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Poster: SomeDarkHollow Date: Jun 13, 2014 12:58pm
Forum: GratefulDead Subject: Re: the need for schitck

And as the Dead went on and the "Anti-Schtick" actually became the schtick, it seemed to carry on to the crowd, more so than the band, IMO. Back in WT's day (you know, when men rode dinosaurs) folks dressed as they did because that's what they could afford and no one really gave a damn what the dude next to them looked like. Starting in the 80's, a kind of uniform seemed to develop, particularly among the less-dedicated fan-base.

1. Tie dye shirt purchased from the official store: Check
2. Jeans with the requisite number of holes: Check
3. 23 Pieces of Flair (buttons, friendship bracelets, glow sticks, etc.): Check
4. Do-Rag (even if you had no hair): Check -or-
5. Tri-color rastacap (this one usually did require some hair): Check
6. A nauseating amount of Patchouli Oil (mostly for women, but some dudes decided "hey, I've got another chance to be myself by smelling like someone else"): Check

Seemed like shows started to become more of a chance to display just how outside the mainstream you were by wearing the same crap everyone else was wearing.


You got bonus points for things like a beat up leather hat,

This post was modified by SomeDarkHollow on 2014-06-13 19:58:45

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Poster: William Tell Date: Jun 13, 2014 3:06pm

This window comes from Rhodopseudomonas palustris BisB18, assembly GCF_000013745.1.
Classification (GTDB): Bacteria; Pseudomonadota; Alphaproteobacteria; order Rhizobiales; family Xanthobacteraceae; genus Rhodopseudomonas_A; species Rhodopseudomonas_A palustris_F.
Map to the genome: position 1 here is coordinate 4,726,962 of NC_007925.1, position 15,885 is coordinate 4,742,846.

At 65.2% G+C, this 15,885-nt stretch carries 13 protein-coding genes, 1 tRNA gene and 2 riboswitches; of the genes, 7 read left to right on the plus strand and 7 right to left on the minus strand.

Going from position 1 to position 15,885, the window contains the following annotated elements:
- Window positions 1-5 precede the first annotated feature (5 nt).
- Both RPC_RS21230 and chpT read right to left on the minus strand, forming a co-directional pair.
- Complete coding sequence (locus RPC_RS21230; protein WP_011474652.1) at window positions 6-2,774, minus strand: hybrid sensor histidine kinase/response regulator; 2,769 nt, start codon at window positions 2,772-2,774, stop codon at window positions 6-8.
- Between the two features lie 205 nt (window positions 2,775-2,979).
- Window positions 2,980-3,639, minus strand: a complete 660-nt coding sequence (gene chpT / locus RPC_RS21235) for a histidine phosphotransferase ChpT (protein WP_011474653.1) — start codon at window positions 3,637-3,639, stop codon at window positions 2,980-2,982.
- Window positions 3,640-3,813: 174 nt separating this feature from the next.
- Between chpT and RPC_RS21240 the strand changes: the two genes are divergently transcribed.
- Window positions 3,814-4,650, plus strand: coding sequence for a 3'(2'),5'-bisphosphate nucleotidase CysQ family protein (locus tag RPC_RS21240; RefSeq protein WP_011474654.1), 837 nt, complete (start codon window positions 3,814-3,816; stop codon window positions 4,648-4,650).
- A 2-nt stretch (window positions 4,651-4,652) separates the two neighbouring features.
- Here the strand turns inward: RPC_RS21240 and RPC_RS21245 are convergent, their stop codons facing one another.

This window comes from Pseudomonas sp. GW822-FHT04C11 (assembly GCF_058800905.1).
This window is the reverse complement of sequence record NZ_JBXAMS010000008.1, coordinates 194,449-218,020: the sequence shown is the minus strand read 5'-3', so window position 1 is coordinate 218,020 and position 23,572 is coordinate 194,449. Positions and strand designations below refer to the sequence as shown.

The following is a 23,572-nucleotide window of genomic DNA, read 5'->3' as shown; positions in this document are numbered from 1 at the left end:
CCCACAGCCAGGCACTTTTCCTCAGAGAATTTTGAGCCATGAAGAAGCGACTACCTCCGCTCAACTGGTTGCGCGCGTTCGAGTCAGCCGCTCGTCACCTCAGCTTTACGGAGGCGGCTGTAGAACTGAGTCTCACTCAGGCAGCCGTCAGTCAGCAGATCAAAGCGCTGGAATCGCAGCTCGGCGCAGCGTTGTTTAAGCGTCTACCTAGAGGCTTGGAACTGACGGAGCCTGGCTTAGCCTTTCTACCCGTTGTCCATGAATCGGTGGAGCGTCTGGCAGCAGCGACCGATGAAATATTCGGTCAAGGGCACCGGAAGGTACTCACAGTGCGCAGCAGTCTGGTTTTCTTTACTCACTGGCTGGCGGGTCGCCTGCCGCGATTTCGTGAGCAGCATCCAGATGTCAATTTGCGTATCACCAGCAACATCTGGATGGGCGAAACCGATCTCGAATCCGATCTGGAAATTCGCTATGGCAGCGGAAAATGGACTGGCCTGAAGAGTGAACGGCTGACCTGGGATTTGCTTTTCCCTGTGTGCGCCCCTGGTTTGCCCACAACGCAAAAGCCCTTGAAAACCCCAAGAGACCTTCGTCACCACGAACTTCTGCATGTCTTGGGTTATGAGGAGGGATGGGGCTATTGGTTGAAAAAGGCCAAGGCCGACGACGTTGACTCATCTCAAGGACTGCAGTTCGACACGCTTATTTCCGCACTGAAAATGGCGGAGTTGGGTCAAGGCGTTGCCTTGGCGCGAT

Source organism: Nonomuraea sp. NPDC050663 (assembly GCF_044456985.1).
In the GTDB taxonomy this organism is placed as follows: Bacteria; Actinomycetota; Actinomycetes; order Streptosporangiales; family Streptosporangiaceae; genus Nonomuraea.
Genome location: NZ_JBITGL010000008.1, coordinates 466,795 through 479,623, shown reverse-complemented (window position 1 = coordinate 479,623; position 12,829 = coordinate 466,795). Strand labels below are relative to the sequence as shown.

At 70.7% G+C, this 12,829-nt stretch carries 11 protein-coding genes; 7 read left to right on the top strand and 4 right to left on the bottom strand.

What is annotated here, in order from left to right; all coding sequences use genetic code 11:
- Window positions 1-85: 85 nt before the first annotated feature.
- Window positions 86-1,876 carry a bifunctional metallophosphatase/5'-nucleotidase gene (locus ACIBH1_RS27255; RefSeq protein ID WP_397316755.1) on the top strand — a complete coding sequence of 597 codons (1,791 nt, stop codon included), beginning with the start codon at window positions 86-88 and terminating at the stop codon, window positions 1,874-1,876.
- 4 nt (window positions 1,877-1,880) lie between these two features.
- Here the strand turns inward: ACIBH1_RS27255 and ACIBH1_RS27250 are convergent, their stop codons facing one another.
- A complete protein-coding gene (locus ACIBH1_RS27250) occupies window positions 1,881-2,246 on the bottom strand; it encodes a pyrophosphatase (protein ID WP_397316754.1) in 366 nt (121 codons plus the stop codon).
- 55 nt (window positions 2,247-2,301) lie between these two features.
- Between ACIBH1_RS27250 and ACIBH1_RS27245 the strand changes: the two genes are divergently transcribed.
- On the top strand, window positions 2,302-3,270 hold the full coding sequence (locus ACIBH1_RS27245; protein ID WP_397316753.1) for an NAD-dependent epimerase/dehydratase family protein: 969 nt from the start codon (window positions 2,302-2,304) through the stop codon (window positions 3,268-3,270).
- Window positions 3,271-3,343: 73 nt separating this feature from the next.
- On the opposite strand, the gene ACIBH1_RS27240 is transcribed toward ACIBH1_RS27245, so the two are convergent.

Forum: GratefulDead Subject: Re: the need for schitck

Ha--yeah, believe it or not, but I was absolutely dying to get my hands on a cowboy shirt...something that NO one would've worn at my HS in the E Bay Area in the early 70s. Imagine my delight when I dropped by the local Goodwill to find that they were literally over stocked w the damn things.

I was always shooting for the S&R b&w photo fashion statement, ya know? Levis + ANY cowboy shirt and you were good to go.

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Poster: AltheaRose Date: Jun 13, 2014 9:00pm
Forum: GratefulDead Subject: Re: the need for schitck

LOL, exactly.

Except that I like patchouli. I actually still wear it. I'm sorry.

Of course, there always was a kind of uniform. It was so uncool to have designer jeans (back when that was a new concept, LOL) that I actually bought a pair just to be contrary. With a little gold disco belt. I thought it was funny. OK, I didn't actually wear it to Dead shows.

IMO the Requisite Bright Tie-Dye shtick appeared when so much time had passed between the crowd and the '60s that it was truly into the Next Generation. The sensibility had changed. It changed within a continuum, but it changed.

Of course in retrospect, My Generation also had a bit to answer for, fashion-wise. Here we are in full 1978 glory. (This is from the Duke show.)

dce45da157c870c1b0b8a14d8d90987a.jpg

Of course, lest the Touchheads think we totally dropped the ball fashion-wise, here's the usual summer uniform. It's from Oregon in Summer '82. The guy in the foreground is very Deadhead Fashion Forward in his baggy pants; wouldn't have seen that earlier. But he did get the memo about coming without a shirt. (Tie dye shirts? WHAT shirts?!?)